I remember the scene of my favorite bird-chasing experience well. The Gregory Canyon trail in Boulder, bordered by Gambel’s oak and mixed conifer forest, would play host to a male Scarlet Tanager the summer of 2007. The Scarlet Tanager is an eastern species, but there are times when a vagrant will penetrate into the west. This reminds me of a phrase I have heard often from birders: birds don’t read the range maps in field guides. In saying this, I call to mind the Streak-backed Oriole in Loveland, CO, or the Lawrence’s Goldfinch in Mesa County, CO.
Cherry red with coal wings, the Scarlet Tanager is the only Piranga species to have a crook, a “tooth”, in its upper mandible. This particular bird spent its evening flirting with a female Western Tanager. Other birders joke that females of his own species wouldn’t take him, so he came out west looking for a cowgirl. On a more serious note, we ponder if such a pairing would actually be successful. What would the young look like? Furthermore, what would they sound like?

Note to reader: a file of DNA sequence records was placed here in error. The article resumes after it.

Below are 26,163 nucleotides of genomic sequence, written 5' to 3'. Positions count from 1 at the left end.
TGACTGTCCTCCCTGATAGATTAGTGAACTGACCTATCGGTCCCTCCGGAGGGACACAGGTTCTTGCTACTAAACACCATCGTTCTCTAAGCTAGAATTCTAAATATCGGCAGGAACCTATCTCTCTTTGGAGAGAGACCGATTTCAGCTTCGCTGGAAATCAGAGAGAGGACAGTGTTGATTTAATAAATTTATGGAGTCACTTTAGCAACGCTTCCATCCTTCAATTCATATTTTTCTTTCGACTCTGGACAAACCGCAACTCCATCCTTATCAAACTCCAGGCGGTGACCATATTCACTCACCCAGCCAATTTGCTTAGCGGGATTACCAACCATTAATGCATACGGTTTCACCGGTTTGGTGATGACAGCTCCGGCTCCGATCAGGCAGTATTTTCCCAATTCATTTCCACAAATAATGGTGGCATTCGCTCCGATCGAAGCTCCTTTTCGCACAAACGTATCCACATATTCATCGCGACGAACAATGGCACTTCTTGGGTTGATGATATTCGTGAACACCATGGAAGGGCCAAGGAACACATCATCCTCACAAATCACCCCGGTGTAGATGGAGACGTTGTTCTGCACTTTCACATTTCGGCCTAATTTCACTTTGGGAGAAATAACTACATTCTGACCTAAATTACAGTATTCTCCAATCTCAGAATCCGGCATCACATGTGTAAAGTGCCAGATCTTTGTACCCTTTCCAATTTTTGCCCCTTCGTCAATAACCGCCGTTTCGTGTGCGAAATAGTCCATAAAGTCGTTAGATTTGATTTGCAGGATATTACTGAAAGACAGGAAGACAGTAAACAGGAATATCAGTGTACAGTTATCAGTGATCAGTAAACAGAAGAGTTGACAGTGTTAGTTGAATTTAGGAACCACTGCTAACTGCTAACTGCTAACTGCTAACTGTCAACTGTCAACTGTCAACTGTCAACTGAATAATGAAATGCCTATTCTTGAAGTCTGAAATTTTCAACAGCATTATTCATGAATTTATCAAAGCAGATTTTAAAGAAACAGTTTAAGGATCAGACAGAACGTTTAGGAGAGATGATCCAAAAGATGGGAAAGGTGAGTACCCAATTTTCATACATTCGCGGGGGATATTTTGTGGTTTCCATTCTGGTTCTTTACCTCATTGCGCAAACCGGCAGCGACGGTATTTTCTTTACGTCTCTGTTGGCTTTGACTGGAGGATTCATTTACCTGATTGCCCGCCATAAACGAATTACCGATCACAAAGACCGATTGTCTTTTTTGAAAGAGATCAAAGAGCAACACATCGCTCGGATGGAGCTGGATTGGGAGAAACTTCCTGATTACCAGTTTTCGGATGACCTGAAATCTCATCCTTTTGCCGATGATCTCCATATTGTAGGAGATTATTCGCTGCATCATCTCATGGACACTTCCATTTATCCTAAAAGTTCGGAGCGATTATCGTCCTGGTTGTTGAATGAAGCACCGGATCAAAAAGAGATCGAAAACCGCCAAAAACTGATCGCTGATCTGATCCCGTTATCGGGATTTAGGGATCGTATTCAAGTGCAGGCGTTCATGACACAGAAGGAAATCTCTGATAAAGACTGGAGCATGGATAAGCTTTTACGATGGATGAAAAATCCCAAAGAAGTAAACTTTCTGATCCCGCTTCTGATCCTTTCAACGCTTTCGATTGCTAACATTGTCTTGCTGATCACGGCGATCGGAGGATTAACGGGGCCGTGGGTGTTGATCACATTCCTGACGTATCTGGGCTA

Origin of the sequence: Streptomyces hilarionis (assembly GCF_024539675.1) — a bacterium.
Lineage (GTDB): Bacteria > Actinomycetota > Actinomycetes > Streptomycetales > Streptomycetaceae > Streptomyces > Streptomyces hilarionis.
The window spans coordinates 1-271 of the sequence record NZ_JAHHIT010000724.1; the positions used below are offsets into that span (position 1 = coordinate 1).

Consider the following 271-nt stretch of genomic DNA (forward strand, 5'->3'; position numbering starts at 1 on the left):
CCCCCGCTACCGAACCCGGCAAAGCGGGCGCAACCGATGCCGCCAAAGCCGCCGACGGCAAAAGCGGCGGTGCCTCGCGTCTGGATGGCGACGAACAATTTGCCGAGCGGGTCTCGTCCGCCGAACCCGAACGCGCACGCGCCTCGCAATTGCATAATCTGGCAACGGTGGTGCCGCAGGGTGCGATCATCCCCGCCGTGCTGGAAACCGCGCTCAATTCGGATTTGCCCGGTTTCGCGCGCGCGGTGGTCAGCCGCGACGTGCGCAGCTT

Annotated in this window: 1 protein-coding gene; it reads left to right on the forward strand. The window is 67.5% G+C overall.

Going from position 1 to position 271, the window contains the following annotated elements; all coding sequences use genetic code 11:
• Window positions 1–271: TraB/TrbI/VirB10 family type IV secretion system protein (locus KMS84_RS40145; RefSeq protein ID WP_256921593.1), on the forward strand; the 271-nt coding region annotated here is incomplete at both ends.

Such chases are more than a tick on a state list. They represent moments that belong to science—the mystery of bird movement, of beasts with wings. What are some of your favorite bird-chasing experiences? If your target bird proved an exceptional vagrant, take a moment to discuss the forces causing a bird to deviate from its “normal” range. Any thoughts on where the February 2008 White-crested Elaenia discovered in South Texas came from?